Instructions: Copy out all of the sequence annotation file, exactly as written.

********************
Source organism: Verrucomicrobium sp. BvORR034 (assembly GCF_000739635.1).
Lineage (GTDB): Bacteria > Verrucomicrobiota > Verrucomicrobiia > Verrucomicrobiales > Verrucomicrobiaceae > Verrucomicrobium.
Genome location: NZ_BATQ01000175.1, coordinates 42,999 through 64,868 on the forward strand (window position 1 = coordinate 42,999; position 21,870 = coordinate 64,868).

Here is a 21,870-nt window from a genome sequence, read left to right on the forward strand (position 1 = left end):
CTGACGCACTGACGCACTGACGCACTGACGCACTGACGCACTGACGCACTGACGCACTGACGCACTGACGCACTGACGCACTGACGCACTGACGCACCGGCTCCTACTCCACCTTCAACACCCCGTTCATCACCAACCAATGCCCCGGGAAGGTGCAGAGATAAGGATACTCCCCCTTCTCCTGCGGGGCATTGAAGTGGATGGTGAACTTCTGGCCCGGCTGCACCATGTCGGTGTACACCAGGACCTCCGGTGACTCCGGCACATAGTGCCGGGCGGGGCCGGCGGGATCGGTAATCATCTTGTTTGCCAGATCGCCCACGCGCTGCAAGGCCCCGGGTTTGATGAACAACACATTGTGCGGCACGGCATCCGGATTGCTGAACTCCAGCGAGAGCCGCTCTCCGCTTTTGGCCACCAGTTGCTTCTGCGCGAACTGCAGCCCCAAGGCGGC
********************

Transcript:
Source organism: Verrucomicrobium sp. BvORR034 (assembly GCF_000739635.1).
Lineage (GTDB): Bacteria > Verrucomicrobiota > Verrucomicrobiia > Verrucomicrobiales > Verrucomicrobiaceae > Verrucomicrobium.
Genome location: NZ_BATQ01000175.1, coordinates 42,999 through 64,868 on the forward strand (window position 1 = coordinate 42,999; position 21,870 = coordinate 64,868).

Here is a 21,870-nt window from a genome sequence, read left to right on the forward strand (position 1 = left end):
CTGACGCACTGACGCACTGACGCACTGACGCACTGACGCACTGACGCACTGACGCACTGACGCACTGACGCACTGACGCACTGACGCACTGACGCACCGGCTCCTACTCCACCTTCAACACCCCGTTCATCACCAACCAATGCCCCGGGAAGGTGCAGAGATAAGGATACTCCCCCTTCTCCTGCGGGGCATTGAAGTGGATGGTGAACTTCTGGCCCGGCTGCACCATGTCGGTGTACACCAGGACCTCCGGTGACTCCGGCACATAGTGCCGGGCGGGGCCGGCGGGATCGGTAATCATCTTGTTTGCCAGATCGCCCACGCGCTGCAAGGCCCCGGGTTTGATGAACAACACATTGTGCGGCACGGCATCCGGATTGCTGAACTCCAGCGAGAGCCGCTCTCCGCTTTTGGCCACCAGTTGCTTCTGCGCGAACTGCAGCCCCAAGGCGGC